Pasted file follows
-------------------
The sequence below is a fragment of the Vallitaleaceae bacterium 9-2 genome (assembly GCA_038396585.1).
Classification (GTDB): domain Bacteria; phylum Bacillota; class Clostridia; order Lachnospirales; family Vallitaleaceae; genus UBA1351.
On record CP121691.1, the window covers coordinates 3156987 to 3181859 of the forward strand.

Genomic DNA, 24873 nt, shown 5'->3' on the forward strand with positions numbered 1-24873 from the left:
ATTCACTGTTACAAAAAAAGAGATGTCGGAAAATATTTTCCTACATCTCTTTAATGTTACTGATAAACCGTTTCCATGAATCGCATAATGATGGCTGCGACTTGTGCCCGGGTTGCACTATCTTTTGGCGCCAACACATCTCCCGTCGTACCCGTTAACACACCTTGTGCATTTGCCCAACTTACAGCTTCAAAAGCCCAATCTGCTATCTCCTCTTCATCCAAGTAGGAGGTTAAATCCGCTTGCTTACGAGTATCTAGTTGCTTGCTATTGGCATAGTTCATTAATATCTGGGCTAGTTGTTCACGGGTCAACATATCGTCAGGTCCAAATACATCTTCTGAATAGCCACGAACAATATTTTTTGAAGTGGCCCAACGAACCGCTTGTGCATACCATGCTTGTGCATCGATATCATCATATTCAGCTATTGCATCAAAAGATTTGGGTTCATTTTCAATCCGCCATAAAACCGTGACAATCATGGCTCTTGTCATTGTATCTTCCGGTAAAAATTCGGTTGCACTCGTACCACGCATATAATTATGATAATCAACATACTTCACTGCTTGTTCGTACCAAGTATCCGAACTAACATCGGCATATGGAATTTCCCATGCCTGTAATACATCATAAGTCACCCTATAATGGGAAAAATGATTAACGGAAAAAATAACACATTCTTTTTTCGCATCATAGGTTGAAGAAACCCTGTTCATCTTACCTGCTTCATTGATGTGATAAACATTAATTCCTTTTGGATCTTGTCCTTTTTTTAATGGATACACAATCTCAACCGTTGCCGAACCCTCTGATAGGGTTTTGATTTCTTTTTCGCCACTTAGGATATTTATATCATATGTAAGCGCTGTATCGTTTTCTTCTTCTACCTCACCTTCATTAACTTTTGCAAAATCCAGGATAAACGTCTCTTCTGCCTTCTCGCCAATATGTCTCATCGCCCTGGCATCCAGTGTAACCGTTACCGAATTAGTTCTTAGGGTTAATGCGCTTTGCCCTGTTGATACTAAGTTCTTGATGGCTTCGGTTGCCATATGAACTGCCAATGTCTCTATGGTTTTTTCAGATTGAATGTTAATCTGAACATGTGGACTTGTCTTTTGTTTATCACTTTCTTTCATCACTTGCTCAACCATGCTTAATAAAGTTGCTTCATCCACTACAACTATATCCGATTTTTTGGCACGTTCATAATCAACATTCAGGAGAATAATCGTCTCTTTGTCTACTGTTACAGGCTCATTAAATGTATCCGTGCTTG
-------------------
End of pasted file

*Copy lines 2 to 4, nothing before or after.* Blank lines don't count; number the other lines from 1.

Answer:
Classification (GTDB): domain Bacteria; phylum Bacillota; class Clostridia; order Lachnospirales; family Vallitaleaceae; genus UBA1351.
On record CP121691.1, the window covers coordinates 3156987 to 3181859 of the forward strand.

Genomic DNA, 24873 nt, shown 5'->3' on the forward strand with positions numbered 1-24873 from the left: